Review: "What's a Girl to Do When It's Time to Put Down the Drink"

Tara Handron drew inspiration from her Georgetown research on female alcoholics.
Tara Handron drew inspiration from her Georgetown research on female alcoholics. (By Peter James Zielinski)
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By Celia Wren
Special to The Washington Post
Tuesday, February 17, 2009

"Yes, I understand my choices: recovery crap or jail," a young woman deadpans to a judge in "What's a Girl to Do When It's Time to Put Down the Drink?", a solo show about women and alcoholism running at the H Street Playhouse. Apprehended for booze-fueled mayhem that included biting a policeman, the culprit pauses for a moment. "I am going to need to think about it," she says.

It's one of many wry moments in this thoughtful, modestly entertaining piece, written, performed and produced by Tara Handron, and directed by Laura Brienza. Drawing on research she has conducted as a graduate student in Georgetown University's Communication, Culture and Technology program, Handron has woven a skein of monologues that conjure up the lives of female alcoholics of various ages and backgrounds: a suicidal New Yorker who's a washed-up hand model; a weary Chicagoan in a state-funded detox center; a decorous Bethesda resident who's been sober for 30 days; a 70-year-old pioneer of the recovery movement; and more.

The soliloquys in the first part of this hourlong dramatic casebook depict women still in the grips of addiction, while later character portraits chronicle humbling and -- as the play's tone tilts increasingly toward optimism -- ultimately successful battles with the problem. Many of the speeches take the form of stories shared at Alcoholics Anonymous meetings, some of them conducted in cyberspace. To evoke the online sessions, text scrolls across a screen at the back of the stage, to the accompaniment of synchronized recorded voiceovers. Apart from the screen and three chairs, the show's set consists only of a phalanx of liquor bottles, positioned on the floor, where they square off against a battery of disposable coffee cups.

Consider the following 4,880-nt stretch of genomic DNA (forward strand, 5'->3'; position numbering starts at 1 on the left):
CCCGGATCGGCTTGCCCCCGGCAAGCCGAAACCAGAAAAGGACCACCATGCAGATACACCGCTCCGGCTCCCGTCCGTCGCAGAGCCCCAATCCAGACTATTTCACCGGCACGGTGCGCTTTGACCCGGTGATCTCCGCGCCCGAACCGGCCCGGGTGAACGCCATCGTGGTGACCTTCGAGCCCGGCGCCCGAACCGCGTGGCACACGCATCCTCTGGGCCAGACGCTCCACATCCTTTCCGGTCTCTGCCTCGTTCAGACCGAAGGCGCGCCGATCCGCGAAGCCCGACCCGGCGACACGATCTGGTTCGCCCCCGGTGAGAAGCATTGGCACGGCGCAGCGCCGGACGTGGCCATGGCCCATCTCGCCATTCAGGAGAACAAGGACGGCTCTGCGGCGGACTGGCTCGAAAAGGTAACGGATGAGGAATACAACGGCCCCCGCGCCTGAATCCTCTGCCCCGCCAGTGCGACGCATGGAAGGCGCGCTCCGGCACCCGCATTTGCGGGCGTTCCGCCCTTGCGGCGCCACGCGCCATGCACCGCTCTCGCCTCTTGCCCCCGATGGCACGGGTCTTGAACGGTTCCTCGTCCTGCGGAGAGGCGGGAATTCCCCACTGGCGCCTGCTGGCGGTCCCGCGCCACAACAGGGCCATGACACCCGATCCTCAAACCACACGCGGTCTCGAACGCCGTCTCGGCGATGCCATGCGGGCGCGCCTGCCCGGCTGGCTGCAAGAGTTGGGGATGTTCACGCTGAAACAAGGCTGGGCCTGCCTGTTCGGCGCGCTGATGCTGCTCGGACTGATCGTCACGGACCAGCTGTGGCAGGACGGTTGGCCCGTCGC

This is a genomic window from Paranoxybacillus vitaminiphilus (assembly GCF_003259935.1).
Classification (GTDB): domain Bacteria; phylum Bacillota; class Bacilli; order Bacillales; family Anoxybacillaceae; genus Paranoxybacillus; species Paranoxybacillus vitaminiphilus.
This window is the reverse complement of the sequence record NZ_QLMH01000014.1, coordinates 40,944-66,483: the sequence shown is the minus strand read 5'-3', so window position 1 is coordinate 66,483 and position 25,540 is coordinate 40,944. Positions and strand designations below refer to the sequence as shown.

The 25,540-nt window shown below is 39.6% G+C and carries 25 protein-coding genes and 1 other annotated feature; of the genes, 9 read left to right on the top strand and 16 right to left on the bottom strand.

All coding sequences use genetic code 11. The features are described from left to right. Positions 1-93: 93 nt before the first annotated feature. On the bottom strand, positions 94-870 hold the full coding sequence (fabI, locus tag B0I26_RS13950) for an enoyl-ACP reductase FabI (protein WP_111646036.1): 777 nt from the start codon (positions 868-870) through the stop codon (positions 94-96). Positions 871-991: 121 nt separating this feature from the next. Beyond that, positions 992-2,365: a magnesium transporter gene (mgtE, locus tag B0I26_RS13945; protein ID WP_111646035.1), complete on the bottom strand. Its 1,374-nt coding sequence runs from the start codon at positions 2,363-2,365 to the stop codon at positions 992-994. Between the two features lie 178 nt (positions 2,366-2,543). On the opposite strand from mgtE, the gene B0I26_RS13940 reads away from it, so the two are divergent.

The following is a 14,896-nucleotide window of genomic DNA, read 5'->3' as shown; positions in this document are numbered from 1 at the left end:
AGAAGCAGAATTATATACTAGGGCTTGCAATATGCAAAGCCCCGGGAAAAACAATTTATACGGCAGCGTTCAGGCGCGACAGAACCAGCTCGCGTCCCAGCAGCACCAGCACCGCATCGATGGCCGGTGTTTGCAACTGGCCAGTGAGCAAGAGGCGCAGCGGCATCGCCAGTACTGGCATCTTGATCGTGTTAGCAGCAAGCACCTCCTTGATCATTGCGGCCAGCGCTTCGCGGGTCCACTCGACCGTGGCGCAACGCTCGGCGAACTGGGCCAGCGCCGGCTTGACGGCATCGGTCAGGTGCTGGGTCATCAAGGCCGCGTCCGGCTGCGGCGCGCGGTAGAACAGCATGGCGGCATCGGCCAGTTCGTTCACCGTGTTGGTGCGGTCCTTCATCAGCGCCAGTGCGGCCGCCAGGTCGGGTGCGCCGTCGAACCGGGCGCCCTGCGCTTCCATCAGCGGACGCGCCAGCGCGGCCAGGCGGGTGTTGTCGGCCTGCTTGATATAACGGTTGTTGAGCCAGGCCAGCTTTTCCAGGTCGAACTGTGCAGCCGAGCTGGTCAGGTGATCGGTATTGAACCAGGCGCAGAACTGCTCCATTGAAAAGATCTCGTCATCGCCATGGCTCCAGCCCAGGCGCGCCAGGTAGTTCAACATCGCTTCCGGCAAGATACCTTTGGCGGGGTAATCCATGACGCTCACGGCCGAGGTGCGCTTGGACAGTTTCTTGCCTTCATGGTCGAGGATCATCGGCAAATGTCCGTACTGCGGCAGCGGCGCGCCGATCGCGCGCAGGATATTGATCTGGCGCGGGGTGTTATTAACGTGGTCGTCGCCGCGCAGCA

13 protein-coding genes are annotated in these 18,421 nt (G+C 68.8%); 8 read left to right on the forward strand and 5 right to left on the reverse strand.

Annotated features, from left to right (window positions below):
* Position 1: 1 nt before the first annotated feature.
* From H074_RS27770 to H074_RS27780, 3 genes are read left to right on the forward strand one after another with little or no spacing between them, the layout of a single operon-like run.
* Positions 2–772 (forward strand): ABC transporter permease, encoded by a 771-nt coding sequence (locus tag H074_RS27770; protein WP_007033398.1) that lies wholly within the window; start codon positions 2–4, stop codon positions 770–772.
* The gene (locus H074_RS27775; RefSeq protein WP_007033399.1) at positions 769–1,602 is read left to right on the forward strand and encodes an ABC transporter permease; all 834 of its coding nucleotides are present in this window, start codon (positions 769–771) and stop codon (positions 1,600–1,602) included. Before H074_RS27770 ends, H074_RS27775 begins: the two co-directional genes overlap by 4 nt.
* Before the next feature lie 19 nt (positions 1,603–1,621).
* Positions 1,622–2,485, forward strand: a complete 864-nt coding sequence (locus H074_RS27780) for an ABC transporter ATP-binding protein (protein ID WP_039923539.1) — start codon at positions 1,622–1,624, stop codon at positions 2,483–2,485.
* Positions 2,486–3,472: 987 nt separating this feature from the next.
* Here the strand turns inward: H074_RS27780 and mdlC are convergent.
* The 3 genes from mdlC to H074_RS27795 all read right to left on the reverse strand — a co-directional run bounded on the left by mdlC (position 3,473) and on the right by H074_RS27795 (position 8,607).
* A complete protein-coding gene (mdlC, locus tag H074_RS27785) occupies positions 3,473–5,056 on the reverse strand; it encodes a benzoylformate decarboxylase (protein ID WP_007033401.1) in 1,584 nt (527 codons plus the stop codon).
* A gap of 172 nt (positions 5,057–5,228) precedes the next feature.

A performer with a degree from New York University's Tisch School of the Arts, Handron suffuses the monologues with animation, her body language mutating as she shifts from character to character -- from the tense, crumpled pose of a college student groggily recovering from an abusive sexual encounter to the violent pacing of a yuppie high on coke and cocktails to the unsteady dancing and yammering of a twentysomething at a wedding reception, and so on. A couple of allegorical segments display the black-clad Handron in more fanciful mode -- as the personification of Willingness ("I am like that super-powerful laundry detergent! A little of me goes a long way!"), for instance, she flounces around with calisthenics like a cheerleader's.

The earnestness, narrow focus and therapeutic vocabulary of "What's a Girl to Do?" obviously make it best suited to audiences whose lives have been touched by alcoholism. But any theatergoer can appreciate Handron and Brienza's skill at packing humor and theatricality into sociological observations.

What's a Girl to Do When It's Time to Put Down the Drink?, written, performed and produced by Tara Handron. Directed by Laura Brienza; graphic set design, Michael Brienza; technical and lighting design, Justin Keenan Miller. Mondays, Tuesdays and Wednesdays through Feb. 25 at the H Street Playhouse, 1365 H St. NE. Visit

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